Does my right hon. Friend agree that the swift UK response was unreasonably criticised by some? We should recognise the efforts of our outstanding aid workers and our military.

Photo of Boris Johnson Boris Johnson Secretary of State for Foreign and Commonwealth Affairs

I am grateful for the sentiment that my hon. Friend has expressed and his willingness to come to the defence and support of our military and our aid workers. I saw from my own direct experience that they did an absolutely fantastic job. I will not hide it from the House: I was surprised to see on the news—before the hurricane had even finished—that I had received a letter denouncing the UK’s performance and our response from the Chairman of the Foreign Affairs Committee, my hon. Friend Tom Tugendhat. I thought that was hasty, and I hope to be able to explain to him when I appear before his Committee, as I shall shortly, that I thought it was a premature judgment.

Photo of Nigel Huddleston Nigel Huddleston Conservative, Mid Worcestershire

Can the Foreign Secretary say what assessment has been made of the effectiveness of our help so far in getting the islands up and running again and open for business?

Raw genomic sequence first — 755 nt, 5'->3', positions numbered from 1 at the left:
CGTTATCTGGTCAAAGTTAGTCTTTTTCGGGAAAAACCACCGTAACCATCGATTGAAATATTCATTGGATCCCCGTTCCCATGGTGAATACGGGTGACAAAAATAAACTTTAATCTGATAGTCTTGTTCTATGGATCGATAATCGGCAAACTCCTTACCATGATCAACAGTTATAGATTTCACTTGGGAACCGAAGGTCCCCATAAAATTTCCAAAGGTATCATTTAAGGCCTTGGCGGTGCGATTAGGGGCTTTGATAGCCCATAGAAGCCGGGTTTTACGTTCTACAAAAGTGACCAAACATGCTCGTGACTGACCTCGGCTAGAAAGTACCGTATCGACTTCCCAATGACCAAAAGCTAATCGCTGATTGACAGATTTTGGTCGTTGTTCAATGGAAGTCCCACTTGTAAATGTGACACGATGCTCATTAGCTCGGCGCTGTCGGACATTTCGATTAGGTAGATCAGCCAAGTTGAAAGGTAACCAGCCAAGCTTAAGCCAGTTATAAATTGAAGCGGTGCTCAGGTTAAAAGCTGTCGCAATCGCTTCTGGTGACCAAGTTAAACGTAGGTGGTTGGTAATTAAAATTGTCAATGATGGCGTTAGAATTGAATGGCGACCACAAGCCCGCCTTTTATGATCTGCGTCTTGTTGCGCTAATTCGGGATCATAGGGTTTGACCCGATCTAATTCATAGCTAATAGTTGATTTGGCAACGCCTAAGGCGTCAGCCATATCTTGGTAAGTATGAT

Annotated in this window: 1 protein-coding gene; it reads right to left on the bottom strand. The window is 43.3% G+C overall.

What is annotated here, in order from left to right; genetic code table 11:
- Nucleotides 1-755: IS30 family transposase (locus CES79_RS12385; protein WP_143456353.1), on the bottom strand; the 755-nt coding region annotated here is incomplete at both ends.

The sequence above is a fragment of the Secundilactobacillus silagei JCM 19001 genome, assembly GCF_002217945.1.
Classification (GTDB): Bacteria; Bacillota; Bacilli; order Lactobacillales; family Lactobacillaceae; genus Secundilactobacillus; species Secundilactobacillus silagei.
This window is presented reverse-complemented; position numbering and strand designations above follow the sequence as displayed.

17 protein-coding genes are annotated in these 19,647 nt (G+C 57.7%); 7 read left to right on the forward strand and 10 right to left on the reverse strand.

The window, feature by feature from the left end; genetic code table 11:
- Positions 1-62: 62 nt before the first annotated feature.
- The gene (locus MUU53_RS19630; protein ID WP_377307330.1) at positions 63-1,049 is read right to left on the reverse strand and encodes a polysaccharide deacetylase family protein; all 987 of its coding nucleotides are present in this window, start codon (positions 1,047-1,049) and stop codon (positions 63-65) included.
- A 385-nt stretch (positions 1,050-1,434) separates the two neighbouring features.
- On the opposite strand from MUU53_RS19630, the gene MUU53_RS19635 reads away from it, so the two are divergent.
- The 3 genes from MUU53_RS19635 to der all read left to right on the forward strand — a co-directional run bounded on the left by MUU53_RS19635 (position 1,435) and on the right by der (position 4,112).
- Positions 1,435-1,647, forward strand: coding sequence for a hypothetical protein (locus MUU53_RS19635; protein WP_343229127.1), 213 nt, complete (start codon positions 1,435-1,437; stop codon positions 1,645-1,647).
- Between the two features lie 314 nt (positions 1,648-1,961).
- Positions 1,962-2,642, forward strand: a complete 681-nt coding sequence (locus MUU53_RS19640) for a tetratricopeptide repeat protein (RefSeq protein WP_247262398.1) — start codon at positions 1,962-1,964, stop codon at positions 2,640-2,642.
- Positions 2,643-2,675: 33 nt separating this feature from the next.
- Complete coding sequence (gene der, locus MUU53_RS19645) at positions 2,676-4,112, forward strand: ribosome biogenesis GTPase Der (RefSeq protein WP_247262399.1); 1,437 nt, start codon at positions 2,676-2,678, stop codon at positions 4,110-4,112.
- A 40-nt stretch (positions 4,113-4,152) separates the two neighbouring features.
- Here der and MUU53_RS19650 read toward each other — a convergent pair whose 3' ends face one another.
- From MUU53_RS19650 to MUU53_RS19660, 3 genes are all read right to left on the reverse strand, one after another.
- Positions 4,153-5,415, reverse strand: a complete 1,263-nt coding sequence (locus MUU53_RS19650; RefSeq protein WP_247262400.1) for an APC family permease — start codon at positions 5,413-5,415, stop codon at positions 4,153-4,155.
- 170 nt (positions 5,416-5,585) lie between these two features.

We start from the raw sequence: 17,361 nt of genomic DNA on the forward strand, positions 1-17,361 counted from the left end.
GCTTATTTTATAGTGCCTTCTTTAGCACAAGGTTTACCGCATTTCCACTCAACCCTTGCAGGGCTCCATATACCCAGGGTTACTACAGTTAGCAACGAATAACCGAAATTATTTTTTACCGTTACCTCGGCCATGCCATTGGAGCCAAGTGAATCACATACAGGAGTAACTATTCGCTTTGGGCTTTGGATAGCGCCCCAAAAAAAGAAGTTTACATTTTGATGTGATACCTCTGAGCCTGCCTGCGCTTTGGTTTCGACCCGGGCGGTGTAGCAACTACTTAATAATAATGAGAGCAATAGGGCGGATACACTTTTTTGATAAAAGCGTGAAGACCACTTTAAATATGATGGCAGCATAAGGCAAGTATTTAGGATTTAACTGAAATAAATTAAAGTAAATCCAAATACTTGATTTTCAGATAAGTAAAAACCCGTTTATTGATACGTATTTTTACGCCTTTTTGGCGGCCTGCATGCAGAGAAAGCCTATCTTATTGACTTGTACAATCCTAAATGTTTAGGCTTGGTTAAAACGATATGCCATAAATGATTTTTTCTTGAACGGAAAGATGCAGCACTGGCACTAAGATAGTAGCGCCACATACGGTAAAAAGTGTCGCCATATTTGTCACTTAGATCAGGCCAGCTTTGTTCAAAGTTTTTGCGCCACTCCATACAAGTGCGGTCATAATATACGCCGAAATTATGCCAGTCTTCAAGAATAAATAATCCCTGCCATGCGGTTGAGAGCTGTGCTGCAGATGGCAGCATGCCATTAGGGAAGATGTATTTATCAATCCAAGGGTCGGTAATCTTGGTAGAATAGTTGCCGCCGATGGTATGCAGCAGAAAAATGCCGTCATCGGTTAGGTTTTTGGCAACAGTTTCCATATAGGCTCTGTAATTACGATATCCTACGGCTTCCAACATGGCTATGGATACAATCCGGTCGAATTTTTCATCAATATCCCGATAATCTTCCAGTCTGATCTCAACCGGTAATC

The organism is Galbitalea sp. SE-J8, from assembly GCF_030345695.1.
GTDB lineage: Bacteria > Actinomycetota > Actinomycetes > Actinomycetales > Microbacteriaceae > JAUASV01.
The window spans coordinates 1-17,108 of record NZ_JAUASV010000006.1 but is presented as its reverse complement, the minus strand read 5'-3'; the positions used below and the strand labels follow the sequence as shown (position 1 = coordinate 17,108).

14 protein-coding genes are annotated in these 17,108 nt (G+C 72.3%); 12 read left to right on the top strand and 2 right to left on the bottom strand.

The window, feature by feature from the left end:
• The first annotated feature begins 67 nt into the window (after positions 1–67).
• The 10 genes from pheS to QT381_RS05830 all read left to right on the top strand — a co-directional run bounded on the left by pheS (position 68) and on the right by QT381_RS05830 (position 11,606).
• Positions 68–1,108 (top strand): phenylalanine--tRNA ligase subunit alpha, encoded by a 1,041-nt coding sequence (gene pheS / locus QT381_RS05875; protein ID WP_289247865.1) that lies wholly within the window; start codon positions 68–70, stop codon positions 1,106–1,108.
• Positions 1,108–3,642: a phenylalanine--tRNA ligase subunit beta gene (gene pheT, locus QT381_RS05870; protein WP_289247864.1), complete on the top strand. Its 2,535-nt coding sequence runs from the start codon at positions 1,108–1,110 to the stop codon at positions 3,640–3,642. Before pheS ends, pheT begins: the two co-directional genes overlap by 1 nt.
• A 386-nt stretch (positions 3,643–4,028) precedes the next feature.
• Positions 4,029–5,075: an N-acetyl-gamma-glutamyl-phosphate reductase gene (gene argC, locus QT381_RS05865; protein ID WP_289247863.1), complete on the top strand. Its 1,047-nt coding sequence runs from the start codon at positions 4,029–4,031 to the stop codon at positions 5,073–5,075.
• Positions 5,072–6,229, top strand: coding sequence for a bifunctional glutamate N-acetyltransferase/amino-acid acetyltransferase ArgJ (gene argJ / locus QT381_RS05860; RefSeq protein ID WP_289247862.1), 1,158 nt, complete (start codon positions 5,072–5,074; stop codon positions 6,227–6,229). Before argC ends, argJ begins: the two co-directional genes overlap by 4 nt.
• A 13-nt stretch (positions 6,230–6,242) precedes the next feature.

Photo of Boris Johnson Boris Johnson Secretary of State for Foreign and Commonwealth Affairs

I really must advise my hon. Friend that the extent of the damage is so considerable that he must see it for himself. It is quite extraordinary. Hon. Members should understand that the British Virgin Islands and Anguilla have seen nothing like this for generations, and it will take time, but we are committed and we will be there for the long term.

Photo of Toby Perkins Toby Perkins Labour, Chesterfield

The Foreign Secretary is right to pay tribute to the British armed forces for the part they played in the overseas territories, but it is also right to recognise that the contribution that the British Government made both immediately and in the days after Hurricane Irma was considerably less than that of their counterparts in Holland and France in their overseas territories. It is absolutely crucial that, going forward, the investment that the islands need means that those people no longer look with envy to their French and Dutch counterparts.

Photo of Boris Johnson Boris Johnson Secretary of State for Foreign and Commonwealth Affairs